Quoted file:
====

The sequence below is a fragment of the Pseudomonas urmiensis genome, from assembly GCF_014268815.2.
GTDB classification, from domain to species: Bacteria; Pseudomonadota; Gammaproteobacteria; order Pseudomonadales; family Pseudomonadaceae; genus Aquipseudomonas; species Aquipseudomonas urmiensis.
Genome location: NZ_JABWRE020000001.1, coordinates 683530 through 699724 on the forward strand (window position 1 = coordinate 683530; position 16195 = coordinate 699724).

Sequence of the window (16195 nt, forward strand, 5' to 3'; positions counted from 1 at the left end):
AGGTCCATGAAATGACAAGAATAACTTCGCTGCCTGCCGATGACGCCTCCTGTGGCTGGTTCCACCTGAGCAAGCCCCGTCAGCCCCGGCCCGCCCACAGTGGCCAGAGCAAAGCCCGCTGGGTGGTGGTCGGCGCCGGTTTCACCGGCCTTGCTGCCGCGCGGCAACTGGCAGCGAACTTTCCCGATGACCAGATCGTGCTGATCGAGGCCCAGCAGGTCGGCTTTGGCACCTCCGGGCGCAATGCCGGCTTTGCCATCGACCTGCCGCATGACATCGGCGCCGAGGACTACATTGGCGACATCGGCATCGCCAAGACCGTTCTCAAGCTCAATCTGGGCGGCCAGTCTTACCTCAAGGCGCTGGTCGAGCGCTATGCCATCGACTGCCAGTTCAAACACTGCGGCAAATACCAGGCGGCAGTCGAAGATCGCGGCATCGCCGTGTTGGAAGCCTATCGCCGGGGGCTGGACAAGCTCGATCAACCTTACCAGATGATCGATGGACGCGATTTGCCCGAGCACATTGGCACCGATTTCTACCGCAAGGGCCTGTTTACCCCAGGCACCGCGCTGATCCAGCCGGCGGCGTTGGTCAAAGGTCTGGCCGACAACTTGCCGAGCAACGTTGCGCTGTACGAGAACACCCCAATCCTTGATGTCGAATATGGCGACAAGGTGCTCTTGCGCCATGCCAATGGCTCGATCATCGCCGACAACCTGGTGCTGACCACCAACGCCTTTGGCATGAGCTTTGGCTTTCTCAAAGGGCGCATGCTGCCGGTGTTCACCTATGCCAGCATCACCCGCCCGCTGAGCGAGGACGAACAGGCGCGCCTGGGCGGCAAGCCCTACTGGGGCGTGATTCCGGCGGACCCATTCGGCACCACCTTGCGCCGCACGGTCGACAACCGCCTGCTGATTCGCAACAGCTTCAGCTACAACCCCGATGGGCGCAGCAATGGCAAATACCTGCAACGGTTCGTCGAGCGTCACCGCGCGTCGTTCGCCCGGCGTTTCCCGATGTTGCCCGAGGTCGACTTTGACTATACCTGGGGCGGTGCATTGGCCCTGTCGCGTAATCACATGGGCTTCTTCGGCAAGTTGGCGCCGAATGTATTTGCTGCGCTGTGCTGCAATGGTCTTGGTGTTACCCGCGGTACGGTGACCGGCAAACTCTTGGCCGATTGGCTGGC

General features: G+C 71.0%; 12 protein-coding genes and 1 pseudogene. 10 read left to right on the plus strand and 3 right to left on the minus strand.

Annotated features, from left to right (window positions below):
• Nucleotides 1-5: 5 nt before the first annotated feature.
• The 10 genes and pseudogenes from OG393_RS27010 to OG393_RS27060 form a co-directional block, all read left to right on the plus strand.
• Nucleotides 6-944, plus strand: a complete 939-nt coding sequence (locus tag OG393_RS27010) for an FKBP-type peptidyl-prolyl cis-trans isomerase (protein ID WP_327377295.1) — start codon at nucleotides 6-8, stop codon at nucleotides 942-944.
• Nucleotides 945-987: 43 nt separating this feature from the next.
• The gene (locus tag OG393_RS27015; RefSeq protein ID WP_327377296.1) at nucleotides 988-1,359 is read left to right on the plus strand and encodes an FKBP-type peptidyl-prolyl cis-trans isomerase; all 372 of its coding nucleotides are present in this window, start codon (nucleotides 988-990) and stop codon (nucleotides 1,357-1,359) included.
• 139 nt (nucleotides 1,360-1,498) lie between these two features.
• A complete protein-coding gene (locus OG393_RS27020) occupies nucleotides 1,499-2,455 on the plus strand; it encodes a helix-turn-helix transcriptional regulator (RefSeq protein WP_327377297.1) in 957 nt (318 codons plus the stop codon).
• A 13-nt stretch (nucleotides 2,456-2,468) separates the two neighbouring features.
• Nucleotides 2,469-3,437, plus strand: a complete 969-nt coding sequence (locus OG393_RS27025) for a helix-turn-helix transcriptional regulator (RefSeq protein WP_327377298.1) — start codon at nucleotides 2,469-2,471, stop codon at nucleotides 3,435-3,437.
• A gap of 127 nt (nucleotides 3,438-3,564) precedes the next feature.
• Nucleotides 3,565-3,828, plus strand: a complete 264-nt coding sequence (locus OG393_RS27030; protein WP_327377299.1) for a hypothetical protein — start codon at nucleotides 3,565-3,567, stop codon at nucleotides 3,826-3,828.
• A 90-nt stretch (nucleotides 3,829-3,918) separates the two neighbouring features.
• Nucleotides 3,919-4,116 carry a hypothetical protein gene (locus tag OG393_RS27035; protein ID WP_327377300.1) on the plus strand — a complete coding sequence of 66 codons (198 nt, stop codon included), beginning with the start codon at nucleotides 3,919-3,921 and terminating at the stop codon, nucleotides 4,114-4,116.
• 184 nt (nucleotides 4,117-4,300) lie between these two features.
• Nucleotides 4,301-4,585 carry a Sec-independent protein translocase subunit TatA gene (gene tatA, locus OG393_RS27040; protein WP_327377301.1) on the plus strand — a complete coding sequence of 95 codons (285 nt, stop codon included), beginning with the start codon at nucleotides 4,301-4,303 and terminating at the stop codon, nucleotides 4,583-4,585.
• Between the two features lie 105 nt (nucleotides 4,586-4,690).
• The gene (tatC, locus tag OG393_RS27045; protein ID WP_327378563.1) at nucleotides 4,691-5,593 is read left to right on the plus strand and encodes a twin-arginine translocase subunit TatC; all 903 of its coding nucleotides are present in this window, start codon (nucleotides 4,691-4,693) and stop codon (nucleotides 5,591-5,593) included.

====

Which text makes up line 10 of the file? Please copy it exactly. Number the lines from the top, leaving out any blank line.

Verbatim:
• Nucleotides 6-944, plus strand: a complete 939-nt coding sequence (locus tag OG393_RS27010) for an FKBP-type peptidyl-prolyl cis-trans isomerase (protein ID WP_327377295.1) — start codon at nucleotides 6-8, stop codon at nucleotides 942-944.